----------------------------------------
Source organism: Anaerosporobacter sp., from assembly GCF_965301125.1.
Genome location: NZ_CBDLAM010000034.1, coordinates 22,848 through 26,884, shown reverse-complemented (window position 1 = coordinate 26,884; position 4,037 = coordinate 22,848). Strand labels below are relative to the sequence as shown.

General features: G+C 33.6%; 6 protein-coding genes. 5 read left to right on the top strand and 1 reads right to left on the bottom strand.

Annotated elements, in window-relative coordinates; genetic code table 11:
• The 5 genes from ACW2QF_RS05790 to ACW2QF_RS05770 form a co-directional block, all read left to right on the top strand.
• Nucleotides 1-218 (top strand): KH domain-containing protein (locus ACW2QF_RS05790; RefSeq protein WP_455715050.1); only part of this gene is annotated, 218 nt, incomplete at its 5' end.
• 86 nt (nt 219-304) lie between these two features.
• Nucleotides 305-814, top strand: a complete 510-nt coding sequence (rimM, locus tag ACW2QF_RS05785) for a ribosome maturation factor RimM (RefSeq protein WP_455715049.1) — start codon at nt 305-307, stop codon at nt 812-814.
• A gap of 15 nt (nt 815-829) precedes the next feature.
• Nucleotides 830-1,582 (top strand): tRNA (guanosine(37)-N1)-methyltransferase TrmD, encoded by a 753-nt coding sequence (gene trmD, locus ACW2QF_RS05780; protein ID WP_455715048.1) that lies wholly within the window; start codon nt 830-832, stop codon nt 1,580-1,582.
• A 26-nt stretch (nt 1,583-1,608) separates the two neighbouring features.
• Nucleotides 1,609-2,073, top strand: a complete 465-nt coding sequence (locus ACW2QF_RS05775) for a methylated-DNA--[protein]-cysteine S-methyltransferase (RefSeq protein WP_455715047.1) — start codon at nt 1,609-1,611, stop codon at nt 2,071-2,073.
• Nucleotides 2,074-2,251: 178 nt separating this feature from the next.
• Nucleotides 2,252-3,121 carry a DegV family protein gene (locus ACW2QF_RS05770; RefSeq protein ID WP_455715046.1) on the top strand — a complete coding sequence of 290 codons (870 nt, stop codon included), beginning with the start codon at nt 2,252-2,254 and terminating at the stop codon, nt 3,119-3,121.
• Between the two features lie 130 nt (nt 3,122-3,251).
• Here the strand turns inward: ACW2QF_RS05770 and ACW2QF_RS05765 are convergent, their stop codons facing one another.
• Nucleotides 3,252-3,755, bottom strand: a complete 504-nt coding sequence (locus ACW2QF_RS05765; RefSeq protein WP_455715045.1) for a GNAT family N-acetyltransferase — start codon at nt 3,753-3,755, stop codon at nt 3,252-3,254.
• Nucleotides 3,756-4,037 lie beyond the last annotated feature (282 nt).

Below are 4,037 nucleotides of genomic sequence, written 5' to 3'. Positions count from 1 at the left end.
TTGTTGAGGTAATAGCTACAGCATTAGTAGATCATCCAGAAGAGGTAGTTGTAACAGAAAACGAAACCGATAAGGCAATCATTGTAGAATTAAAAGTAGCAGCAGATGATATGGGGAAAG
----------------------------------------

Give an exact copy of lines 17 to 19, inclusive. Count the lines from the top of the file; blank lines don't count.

• Nucleotides 3,252-3,755, bottom strand: a complete 504-nt coding sequence (locus ACW2QF_RS05765; RefSeq protein WP_455715045.1) for a GNAT family N-acetyltransferase — start codon at nt 3,753-3,755, stop codon at nt 3,252-3,254.
• Nucleotides 3,756-4,037 lie beyond the last annotated feature (282 nt).

Below are 4,037 nucleotides of genomic sequence, written 5' to 3'. Positions count from 1 at the left end.